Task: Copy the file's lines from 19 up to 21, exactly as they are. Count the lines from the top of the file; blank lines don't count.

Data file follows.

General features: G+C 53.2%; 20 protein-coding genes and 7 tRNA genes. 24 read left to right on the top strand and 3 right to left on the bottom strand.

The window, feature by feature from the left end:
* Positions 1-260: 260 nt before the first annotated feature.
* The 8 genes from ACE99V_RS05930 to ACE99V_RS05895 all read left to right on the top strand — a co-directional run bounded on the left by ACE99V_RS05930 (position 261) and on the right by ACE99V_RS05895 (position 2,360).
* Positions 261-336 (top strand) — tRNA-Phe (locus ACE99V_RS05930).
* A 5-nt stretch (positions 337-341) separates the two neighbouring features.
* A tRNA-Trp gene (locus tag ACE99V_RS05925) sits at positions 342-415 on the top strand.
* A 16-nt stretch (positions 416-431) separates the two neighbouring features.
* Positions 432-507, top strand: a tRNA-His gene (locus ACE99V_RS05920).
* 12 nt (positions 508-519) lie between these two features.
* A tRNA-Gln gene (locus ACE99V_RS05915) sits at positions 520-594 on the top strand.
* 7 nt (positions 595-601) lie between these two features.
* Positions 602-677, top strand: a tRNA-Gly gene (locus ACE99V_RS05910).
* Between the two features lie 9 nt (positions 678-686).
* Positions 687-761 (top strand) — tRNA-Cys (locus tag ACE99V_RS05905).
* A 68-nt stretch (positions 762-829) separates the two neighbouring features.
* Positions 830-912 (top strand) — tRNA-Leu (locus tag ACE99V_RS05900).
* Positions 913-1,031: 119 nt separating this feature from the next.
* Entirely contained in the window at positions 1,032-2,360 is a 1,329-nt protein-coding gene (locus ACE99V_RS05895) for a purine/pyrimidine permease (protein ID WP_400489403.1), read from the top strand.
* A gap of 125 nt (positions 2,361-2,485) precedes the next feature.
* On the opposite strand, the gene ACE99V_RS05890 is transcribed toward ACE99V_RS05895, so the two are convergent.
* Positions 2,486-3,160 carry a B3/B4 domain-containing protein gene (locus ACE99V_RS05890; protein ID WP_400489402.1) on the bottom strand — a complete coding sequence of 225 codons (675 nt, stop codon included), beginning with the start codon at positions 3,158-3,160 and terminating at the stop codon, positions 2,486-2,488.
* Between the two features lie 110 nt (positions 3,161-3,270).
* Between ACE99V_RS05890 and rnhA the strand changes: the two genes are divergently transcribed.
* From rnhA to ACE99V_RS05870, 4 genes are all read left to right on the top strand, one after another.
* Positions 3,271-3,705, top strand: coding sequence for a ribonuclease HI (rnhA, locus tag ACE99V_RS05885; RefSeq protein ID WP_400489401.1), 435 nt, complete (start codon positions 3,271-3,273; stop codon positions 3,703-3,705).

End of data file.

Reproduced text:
* Entirely contained in the window at positions 1,032-2,360 is a 1,329-nt protein-coding gene (locus ACE99V_RS05895) for a purine/pyrimidine permease (protein ID WP_400489403.1), read from the top strand.
* A gap of 125 nt (positions 2,361-2,485) precedes the next feature.
* On the opposite strand, the gene ACE99V_RS05890 is transcribed toward ACE99V_RS05895, so the two are convergent.